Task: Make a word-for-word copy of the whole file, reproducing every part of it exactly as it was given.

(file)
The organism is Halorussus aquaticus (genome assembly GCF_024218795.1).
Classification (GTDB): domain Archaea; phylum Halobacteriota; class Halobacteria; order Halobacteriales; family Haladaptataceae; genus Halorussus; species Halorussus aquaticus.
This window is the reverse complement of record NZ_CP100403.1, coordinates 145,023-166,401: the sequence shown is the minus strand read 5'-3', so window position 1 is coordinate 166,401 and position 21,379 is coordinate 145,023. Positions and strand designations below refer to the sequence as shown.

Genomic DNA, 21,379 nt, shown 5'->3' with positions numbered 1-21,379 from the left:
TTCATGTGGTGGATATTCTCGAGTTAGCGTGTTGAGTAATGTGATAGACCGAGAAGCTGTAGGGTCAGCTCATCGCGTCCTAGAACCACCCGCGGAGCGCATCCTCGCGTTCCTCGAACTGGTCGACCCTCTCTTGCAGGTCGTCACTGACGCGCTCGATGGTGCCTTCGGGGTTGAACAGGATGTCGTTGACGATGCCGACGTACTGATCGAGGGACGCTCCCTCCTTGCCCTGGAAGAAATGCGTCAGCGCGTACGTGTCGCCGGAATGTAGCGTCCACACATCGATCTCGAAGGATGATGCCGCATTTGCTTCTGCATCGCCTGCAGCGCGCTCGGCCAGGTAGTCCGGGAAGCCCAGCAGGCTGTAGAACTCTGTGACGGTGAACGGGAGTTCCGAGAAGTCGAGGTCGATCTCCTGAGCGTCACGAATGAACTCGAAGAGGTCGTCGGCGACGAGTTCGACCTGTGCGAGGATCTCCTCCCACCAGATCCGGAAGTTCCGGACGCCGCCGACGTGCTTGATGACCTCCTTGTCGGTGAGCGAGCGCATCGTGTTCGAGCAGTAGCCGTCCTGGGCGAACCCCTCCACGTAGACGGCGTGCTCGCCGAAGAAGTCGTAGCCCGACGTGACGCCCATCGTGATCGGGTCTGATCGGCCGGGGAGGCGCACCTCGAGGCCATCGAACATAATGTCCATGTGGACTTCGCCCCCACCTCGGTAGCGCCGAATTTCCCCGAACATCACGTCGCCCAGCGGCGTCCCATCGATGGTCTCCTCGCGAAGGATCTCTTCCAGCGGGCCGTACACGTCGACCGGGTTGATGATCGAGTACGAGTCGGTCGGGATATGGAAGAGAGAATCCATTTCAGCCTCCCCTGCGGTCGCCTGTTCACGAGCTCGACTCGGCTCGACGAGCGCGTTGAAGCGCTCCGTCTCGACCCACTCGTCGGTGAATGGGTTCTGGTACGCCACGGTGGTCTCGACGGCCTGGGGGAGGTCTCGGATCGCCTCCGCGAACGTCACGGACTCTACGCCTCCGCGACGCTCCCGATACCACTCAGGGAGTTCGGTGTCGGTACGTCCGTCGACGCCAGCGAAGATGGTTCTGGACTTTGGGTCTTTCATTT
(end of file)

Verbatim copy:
The organism is Halorussus aquaticus (genome assembly GCF_024218795.1).
Classification (GTDB): domain Archaea; phylum Halobacteriota; class Halobacteria; order Halobacteriales; family Haladaptataceae; genus Halorussus; species Halorussus aquaticus.
This window is the reverse complement of record NZ_CP100403.1, coordinates 145,023-166,401: the sequence shown is the minus strand read 5'-3', so window position 1 is coordinate 166,401 and position 21,379 is coordinate 145,023. Positions and strand designations below refer to the sequence as shown.

Genomic DNA, 21,379 nt, shown 5'->3' with positions numbered 1-21,379 from the left:
TTCATGTGGTGGATATTCTCGAGTTAGCGTGTTGAGTAATGTGATAGACCGAGAAGCTGTAGGGTCAGCTCATCGCGTCCTAGAACCACCCGCGGAGCGCATCCTCGCGTTCCTCGAACTGGTCGACCCTCTCTTGCAGGTCGTCACTGACGCGCTCGATGGTGCCTTCGGGGTTGAACAGGATGTCGTTGACGATGCCGACGTACTGATCGAGGGACGCTCCCTCCTTGCCCTGGAAGAAATGCGTCAGCGCGTACGTGTCGCCGGAATGTAGCGTCCACACATCGATCTCGAAGGATGATGCCGCATTTGCTTCTGCATCGCCTGCAGCGCGCTCGGCCAGGTAGTCCGGGAAGCCCAGCAGGCTGTAGAACTCTGTGACGGTGAACGGGAGTTCCGAGAAGTCGAGGTCGATCTCCTGAGCGTCACGAATGAACTCGAAGAGGTCGTCGGCGACGAGTTCGACCTGTGCGAGGATCTCCTCCCACCAGATCCGGAAGTTCCGGACGCCGCCGACGTGCTTGATGACCTCCTTGTCGGTGAGCGAGCGCATCGTGTTCGAGCAGTAGCCGTCCTGGGCGAACCCCTCCACGTAGACGGCGTGCTCGCCGAAGAAGTCGTAGCCCGACGTGACGCCCATCGTGATCGGGTCTGATCGGCCGGGGAGGCGCACCTCGAGGCCATCGAACATAATGTCCATGTGGACTTCGCCCCCACCTCGGTAGCGCCGAATTTCCCCGAACATCACGTCGCCCAGCGGCGTCCCATCGATGGTCTCCTCGCGAAGGATCTCTTCCAGCGGGCCGTACACGTCGACCGGGTTGATGATCGAGTACGAGTCGGTCGGGATATGGAAGAGAGAATCCATTTCAGCCTCCCCTGCGGTCGCCTGTTCACGAGCTCGACTCGGCTCGACGAGCGCGTTGAAGCGCTCCGTCTCGACCCACTCGTCGGTGAATGGGTTCTGGTACGCCACGGTGGTCTCGACGGCCTGGGGGAGGTCTCGGATCGCCTCCGCGAACGTCACGGACTCTACGCCTCCGCGACGCTCCCGATACCACTCAGGGAGTTCGGTGTCGGTACGTCCGTCGACGCCAGCGAAGATGGTTCTGGACTTTGGGTCTTTCATTT